Born Cameron McDowell Mitzel in Dallastown, Pennsylvania to Rev. Charles and Kathryn Mitzel, young Cameron moved to Chicora, Butler County, Pennsylvania in 1921 when his father was accepted as pastor of the St. John's Reformed Church of Donegal Township, Pennsylvania. Mitchell served as a bombardier with the United States Army Air Forces during World War II.
His film career began with minor roles in films dating back to 1945, including They Were Expendable (with John Wayne and Robert Montgomery), but Mitchell quickly rose to leading man status. He co-starred with Wallace Beery in The Mighty McGurk, with Doris Day and James Cagney in Love Me or Leave Me, with Lana Turner and Spencer Tracy in Cass Timberlane, with Clark Gable and Jane Russell in The Tall Men, with Marlon Brando, Merle Oberon, Jean Simmons in Désirée, and with Joanne Woodward and Sheree North in No Down Payment.
Some of his best known films were the 1951 adaptation of Death of a Salesman (he originated the role of Happy on Broadway), the 1952 version of Les Miserables (as Marius), the 1953 comedy How to Marry a Millionaire (with Marilyn Monroe), and 1956's film version of the stage musical Carousel.
During the 1960s, Mitchell starred in numerous Italian horror, fantasy, and thriller films, several of which were directed by Mario Bava, including Erik the Conqueror (1961), Blood and Black Lace(1964), and Knives of the Avenger (1966). He had a funny role as a '50s gangster in the 1980 comedy My Favorite Year and portrayed right-wing General Edwin A. Walker in Prince Jack (1985).
It was on TV where Mitchell had the greatest effect during the latter part of his career, and he is best remembered for starring as Uncle Buck in the 1960s NBC western series, The High Chaparral. He also made an appearance on an episode of Bonanza and ABC's S.W.A.T. He guest starred on the brief Swiss Family Robinson TV series and the 'Landslide' episode of "Movin' On" in 1975. He appeared on Gene Evans's short-lived Spencer's Pilots on CBS in the fall of 1976. He voiced Jesus of Nazareth in The Robe. He also had roles in horror films such as the 1964 giallo Blood and Black Lace, the 1978 exploitation film The Toolbox Murders, the 1978 creature feature The Swarm the 1979 slasher film The Demon, the 1980 slasher Silent Scream, and the 1987 anthology film From a Whsiper to a Scream.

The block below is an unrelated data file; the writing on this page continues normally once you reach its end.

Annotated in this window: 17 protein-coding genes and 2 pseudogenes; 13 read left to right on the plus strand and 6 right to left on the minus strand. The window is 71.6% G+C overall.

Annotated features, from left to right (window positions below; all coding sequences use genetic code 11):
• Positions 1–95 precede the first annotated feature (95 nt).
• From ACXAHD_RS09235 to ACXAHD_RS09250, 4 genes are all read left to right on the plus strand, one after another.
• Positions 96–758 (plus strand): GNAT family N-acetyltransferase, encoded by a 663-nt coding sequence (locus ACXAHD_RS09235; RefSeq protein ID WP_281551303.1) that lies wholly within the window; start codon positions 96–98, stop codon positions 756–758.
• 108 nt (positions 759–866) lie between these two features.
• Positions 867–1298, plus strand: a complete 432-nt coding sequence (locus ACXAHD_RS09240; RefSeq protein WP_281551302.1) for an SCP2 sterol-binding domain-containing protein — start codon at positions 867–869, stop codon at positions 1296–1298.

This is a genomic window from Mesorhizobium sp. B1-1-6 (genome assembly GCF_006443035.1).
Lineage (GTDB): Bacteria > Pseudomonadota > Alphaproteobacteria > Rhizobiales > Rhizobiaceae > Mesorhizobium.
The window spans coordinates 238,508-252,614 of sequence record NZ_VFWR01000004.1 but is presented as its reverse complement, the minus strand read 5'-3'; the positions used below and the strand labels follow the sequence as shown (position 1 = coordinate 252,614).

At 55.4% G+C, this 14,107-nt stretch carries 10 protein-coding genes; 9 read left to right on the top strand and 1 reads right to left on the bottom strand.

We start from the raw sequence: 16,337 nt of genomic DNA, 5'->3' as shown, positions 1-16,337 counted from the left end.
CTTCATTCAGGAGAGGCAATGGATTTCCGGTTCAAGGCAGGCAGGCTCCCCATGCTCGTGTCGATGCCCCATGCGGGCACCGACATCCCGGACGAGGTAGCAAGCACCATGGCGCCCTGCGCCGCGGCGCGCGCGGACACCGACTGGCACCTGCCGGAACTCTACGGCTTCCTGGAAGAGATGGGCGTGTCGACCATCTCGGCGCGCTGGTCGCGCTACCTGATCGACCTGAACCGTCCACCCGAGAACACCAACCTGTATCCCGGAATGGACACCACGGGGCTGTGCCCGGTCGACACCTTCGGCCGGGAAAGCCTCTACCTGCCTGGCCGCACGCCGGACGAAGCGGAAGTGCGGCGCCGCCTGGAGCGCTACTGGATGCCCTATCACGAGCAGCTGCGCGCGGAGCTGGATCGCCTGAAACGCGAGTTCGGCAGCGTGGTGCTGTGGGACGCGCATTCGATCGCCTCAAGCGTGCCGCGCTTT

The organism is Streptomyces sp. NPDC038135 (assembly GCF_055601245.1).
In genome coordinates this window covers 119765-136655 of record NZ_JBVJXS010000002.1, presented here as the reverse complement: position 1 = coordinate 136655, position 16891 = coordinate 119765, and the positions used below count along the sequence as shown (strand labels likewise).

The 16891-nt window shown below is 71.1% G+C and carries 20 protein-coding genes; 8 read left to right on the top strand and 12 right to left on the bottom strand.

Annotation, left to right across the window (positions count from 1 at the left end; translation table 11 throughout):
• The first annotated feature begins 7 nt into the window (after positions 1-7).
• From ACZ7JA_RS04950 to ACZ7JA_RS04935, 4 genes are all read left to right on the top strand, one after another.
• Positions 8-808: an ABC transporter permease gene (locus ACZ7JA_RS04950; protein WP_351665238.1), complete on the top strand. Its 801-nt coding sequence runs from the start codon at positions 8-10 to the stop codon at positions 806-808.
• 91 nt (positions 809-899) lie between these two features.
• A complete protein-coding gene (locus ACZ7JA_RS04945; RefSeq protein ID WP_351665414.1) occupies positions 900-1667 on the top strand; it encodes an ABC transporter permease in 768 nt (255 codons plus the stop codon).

Between the first and second world wars, during his years as a young actor in Alfred Lunt and Lynn Fontanne's National Theater Company, Fontanne suggested that Cameron's surname sounded "a bit too much like the Hun" and insisted he change it to "Mitchell."
His first and last name were used for the fictional gay couple Mitchell Pritchett (Jesse Tyler Ferguson) and Cameron Tucker (Eric Stonestreet) in the ABC comedy Modern Family.
In 1940, Mitchell married Johanna Mendel, the daughter of self-made Canadian business tycoon Fred Mendel. The Mendel family was based in Saskatoon, Saskatchewan, where Fred Mendel founded Intercontinental Packers, a major family-owned meat packing operation.
Johanna Mitchell gave birth to their first son, Robert Cameron Mitchell, in New York on July 4, 1941. Although Mitchell and Johanna divorced in 1960, he maintained close ties to Canada. His children by Johanna hold dual US/Canada citizenship. Their daughter, Camille Mitchell, and son, Cameron Mitchell, Jr., are both actors. Another son, Fred Mitchell, was president of Intercontinental Packers for many years working alongside his mother, Johanna Mitchell, who was Chairwoman of the Board. Today the company is known as Mitchell's Gourmet Foods and still operates out of Saskatoon, now owned by Maple Leaf Foods.
Mitchell died of lung cancer, aged 75, on July 7, 1994, in Pacific Palisades, California. He is buried in Desert Memorial Park in Cathedral City, California.